by Elizabeth S. Paynter – CART Lab Director
Moving any artifact without careful excavation impacts the ability to understand our past. The exact location and direction of an artifact including the depth at which it was found is significant. Other artifacts near the one found, the landscape, and the soils are also important. While other artifacts may not be visible and understanding the landscape and soils may be difficult, they all play a role in understanding what occurred in the past.
On Public Land
On most public land, it is illegal to disturb, damage or remove any “object of antiquity” without a permit.
In Fairfax County, Park Authority Regulations §1.08 Historic Artifacts, Features and Man-Made Objects states that
No person shall damage, disturb or remove any historic artifacts, historic features or other manmade objects from a park without the express written permission of the Park Authority. For the purposes of these regulations, “historic artifacts” are any material remains that give physical evidence of human occupation, habitation, use or activity; and “historic features” include, but are not limited to, walls, fence lines, cellars, fire pits, mill races, trenches, tent platforms, quarries or any other man-made arrangement of materials or the trace thereof.
On Private Land
Sites and their contents belong to the land owner. Property owners may take steps to protect an archaeological site on their property. You must have permission of the land owner concerning artifacts on private land. Keep in mind that uncontrolled collection destroys important archaeological information and can harm the property.
Finding an Artifact
So what should you do if you find an artifact and do not happen to have a professional archaeologist standing next to you? Regardless of where you are, we recommend certain actions when artifacts are found.
Leave the artifact in place.
Take a clear photo. Include a scale. Alternatively, include an item with a known size that will help to indicate the size of the artifact. Even part of a hand will help to determine the approximate size of an object. Indicate North. In the photo, include an item such as a pencil pointing north. Smart phones will often have a built in compass.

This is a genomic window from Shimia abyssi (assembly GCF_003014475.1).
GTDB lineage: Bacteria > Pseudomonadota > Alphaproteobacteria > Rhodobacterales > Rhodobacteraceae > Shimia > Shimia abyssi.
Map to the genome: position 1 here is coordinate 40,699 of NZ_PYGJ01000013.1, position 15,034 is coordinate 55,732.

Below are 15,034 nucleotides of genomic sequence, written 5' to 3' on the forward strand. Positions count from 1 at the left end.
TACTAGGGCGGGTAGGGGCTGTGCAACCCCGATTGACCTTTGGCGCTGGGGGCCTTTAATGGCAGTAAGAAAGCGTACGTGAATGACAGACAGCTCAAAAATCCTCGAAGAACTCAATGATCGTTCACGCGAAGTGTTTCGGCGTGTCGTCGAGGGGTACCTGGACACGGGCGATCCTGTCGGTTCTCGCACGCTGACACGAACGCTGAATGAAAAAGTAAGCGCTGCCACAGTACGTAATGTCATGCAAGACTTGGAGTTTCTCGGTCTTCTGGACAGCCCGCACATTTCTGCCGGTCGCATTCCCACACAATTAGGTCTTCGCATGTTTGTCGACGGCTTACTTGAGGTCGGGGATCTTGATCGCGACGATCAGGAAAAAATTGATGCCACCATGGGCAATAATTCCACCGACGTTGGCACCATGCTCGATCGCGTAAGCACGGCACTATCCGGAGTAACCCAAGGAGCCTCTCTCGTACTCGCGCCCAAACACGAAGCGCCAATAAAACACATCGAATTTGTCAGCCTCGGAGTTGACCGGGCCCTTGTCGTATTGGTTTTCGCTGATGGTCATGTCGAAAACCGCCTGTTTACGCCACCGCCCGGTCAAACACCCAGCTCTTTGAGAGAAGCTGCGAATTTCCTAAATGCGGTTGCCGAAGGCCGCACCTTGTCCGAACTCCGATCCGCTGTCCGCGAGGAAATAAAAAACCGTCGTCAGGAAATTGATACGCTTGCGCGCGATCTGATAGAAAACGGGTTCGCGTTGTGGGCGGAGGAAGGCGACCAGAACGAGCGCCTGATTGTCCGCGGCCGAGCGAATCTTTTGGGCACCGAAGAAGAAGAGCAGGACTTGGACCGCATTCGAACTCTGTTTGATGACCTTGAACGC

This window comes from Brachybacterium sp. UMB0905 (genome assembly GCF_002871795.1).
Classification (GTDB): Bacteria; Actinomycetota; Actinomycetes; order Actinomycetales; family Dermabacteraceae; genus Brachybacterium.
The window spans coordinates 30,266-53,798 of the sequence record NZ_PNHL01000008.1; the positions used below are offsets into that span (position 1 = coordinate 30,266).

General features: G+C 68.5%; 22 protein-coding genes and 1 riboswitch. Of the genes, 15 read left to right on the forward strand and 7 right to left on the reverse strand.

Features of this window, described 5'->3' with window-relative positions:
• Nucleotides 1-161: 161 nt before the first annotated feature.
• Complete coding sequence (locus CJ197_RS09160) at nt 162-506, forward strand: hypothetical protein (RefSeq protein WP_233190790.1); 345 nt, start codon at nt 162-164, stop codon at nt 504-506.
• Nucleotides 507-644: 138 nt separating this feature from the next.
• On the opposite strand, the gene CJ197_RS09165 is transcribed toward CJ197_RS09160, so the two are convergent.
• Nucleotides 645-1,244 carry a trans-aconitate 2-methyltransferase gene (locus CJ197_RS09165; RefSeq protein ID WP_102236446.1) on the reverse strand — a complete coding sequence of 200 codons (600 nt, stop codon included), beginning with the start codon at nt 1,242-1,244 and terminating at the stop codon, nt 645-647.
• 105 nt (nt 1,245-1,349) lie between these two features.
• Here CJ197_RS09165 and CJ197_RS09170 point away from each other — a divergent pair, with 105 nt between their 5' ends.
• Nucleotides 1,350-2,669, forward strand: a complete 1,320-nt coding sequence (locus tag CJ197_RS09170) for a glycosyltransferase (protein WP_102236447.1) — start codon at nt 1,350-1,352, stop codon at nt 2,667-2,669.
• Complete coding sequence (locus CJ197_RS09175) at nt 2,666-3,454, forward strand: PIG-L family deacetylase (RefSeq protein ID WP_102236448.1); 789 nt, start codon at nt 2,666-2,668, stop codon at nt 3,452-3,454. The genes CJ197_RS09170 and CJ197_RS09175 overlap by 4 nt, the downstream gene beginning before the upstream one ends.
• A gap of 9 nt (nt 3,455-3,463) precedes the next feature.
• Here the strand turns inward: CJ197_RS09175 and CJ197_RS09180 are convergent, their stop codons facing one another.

Record information. Catalog the artifact photo. Keep records. Note the material, object, and give a description. Record your location. Most map programs on smart phones will give the longitude and latitude for a location. Geocaching applications can also be downloaded. Draw a map. Is it near a body of water? Near a historic road? If someone wants to find the location again, is something near that will help pin point the location of the artifact in addition to any coordinates. Add the location of any other artifacts found within a hundred feet. Note if your map is not to scale. Include the scale if it is. Don’t forget to use an arrow pointing north. Reference any other maps you have drawn. Add the date that you have drawn the map.
Contact an archaeologist. Is the location of the artifact in Fairfax County? Contact us! Call us at 703-534-3881. For other artifacts or sites contact the State Department of Historic Resources. Contact information for the Virginia Department of Historic Resources (VDHR) can be found under Regional Archaeology Programs on the Division of State Archaeology Homepage.